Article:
Re: teleology and language

From: Grant Callaghan (
Date: Tue Apr 30 2002 - 22:21:07 BST

  • Next message: Bill Spight: "Re: teleology and language"

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    From: "Grant Callaghan" <>
    Subject: Re: teleology and language
    Date: Tue, 30 Apr 2002 14:21:07 -0700
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    >On Tuesday, April 30, 2002, at 02:37 , Bill Spight wrote:
    >> Are languages replicated? Yes. Do they vary over time? Yes.
    >>Are they, or their components, selected? Yes.
    >Are languages replicated? No. They are artifacts of developmental processes
    >and cultural environments. They are the product of repetitive and cognitive
    >processes, not replicated ones. Languages are not birthed. They mutate in
    >Do they vary over time? Perhaps, depending upon one's definition of
    >variance. But they are adaptations with fixed genetic determinants and are
    >produced with a set of bodily mechanisms, such as the larynx and the
    >tongue, that have arguably not changed in over 60,000 years in our
    >Are they, or their components, selected? No. There is no attempt to choose
    >languages- they are environmentally contained and offer no selected
    >advantage to the organisms. Any human placed into any languaged environment
    >will learn the language of that environment, without fail, for a normally
    >developing individual.
    >And culture is likewise seen in both these evolving and artifactual
    >Point of view.
    >IMHO, both are valid, and neither proved.
    >- Wade
    I'm surprised at your conclusion. Are you saying you can't see that we not
    only have an incredibly larger number of words in our language than we had
    just a hundred years ago or that we don't have a greater number of ways of
    representing the ideas they refer to and of transmitting those ideas?
    60,000 years ago we couldn't send each other messages using written symbols.
      We couldn't have represented ideas using only 1s and 0s. The things we
    can do with language today vastly exceeds what we could do with it a mere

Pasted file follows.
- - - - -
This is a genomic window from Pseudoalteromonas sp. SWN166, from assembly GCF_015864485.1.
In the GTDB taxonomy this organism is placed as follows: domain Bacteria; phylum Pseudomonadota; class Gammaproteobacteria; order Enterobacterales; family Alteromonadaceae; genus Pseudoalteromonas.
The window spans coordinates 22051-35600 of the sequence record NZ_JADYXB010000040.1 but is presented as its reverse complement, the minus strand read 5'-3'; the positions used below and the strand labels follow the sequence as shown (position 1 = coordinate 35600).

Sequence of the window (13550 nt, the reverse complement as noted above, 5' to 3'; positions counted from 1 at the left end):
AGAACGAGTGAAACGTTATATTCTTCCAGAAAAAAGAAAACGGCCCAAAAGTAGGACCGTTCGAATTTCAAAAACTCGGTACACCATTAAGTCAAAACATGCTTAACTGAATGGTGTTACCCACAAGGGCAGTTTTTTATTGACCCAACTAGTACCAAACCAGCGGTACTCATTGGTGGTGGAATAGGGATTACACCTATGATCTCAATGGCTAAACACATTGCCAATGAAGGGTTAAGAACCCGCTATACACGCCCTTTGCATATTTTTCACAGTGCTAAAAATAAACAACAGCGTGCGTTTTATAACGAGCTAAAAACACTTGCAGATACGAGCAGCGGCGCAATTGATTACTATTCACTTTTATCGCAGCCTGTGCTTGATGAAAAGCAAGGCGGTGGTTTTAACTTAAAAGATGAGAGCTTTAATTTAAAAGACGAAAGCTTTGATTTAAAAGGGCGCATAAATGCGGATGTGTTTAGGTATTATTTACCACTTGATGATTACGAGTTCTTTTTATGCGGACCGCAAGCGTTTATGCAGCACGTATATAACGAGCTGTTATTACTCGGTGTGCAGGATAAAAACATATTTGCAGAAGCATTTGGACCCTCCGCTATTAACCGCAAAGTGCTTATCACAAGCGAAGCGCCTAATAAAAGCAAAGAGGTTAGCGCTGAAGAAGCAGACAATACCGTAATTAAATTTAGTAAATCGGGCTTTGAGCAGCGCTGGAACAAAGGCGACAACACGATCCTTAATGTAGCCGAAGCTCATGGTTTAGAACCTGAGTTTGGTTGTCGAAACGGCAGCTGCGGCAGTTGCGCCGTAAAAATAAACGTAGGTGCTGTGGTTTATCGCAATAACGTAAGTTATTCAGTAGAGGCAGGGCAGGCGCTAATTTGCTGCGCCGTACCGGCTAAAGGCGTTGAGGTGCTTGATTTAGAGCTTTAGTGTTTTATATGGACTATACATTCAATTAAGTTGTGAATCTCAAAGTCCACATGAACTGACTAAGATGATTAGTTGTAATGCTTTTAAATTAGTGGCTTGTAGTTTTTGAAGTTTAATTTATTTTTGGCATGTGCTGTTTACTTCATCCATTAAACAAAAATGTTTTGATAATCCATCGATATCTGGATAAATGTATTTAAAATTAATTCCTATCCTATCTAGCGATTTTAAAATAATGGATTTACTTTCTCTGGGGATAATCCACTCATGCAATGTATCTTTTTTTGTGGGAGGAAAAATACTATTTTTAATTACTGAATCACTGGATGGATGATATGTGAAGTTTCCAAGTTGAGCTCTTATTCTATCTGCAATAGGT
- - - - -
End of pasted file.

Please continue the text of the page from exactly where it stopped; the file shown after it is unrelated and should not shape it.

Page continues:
hundred years ago. It was language that enabled us to develop the tools we
    used to travel to the moon. We can communicate with almost anything. A
    tribe in Mexico developed a language based on whistling. Sign language is
    based on movements of hand, arm and fingers. Tribes in Africa can pass
    ideas from one place to another using drums to talk. While we tend to stick
    to the tried and true tongue and larnyx, we have developed many ways to
    accomplishing the same goal when something gets in the way of that means of
    communication. The ideas I am passing to you on this page involved the use
    of neither tongue nor larnyx. And every day language becomes more complex,
    with more options available to us if we choose to take them.

    You said: "Are they, or their components, selected? No. There is no attempt
    to choose languages"

    To say we don't choose the options we use is to ignore the facts. Out of
    the millions of words available to us in just English alone, we choose the
    ones we use based on what we are using them to do. The scientist chooses
    the vocabulary of science because the language of the layman is not useful
    to express what he is trying to say. The same principle applies to the
    doctor, the lawyer, the merchant or anyone else who works in a specialized

    The complexity of our language is a reflection of the complexity of our
    culture. My wife chooses to speak English when she goes shopping and
    Chinese when she is talking to her Chinese friends. I do the same thing
    when I go to Taiwan. So, like I say, I find it hard to see your point of



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